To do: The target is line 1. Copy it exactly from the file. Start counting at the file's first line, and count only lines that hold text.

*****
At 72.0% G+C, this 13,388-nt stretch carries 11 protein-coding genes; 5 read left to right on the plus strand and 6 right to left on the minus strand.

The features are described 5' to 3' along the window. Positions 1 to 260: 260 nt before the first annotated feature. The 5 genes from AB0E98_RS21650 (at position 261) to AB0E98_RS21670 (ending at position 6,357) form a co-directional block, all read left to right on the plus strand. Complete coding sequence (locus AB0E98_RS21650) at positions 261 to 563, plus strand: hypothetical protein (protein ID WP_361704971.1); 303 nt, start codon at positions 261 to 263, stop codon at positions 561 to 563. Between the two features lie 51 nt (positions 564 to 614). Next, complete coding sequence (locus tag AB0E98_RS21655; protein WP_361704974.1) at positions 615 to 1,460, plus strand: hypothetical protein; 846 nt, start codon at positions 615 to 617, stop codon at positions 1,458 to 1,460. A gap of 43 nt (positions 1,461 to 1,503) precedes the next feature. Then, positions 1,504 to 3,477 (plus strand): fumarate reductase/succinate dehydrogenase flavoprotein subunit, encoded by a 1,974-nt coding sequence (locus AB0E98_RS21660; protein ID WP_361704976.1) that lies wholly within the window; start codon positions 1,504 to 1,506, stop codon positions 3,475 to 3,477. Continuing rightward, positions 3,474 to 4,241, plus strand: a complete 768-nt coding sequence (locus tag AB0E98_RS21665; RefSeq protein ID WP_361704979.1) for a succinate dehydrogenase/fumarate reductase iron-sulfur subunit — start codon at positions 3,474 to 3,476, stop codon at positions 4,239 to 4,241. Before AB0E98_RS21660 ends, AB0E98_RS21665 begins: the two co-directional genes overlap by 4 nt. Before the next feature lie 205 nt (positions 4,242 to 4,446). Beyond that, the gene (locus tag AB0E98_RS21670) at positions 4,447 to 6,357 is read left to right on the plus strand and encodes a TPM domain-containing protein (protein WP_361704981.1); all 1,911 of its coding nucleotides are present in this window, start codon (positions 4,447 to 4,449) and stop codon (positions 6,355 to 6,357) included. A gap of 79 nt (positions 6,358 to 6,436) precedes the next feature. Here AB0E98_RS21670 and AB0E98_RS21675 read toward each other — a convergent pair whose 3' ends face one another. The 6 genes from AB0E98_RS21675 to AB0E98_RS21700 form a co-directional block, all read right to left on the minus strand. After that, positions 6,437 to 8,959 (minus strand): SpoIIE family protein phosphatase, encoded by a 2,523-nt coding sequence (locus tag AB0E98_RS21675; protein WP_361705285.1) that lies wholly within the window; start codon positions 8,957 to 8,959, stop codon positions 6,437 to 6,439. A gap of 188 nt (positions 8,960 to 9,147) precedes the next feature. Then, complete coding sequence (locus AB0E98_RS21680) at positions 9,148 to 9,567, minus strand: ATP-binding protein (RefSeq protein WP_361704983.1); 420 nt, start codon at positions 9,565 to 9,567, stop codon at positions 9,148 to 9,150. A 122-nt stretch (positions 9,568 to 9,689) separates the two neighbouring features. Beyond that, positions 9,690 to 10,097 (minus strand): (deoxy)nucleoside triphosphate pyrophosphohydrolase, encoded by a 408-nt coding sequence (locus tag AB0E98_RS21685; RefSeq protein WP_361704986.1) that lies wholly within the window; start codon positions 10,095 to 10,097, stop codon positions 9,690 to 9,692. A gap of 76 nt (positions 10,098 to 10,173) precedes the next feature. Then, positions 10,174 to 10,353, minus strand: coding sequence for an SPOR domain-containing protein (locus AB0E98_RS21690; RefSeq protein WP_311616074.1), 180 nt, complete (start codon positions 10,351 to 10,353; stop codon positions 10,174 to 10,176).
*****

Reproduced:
At 72.0% G+C, this 13,388-nt stretch carries 11 protein-coding genes; 5 read left to right on the plus strand and 6 right to left on the minus strand.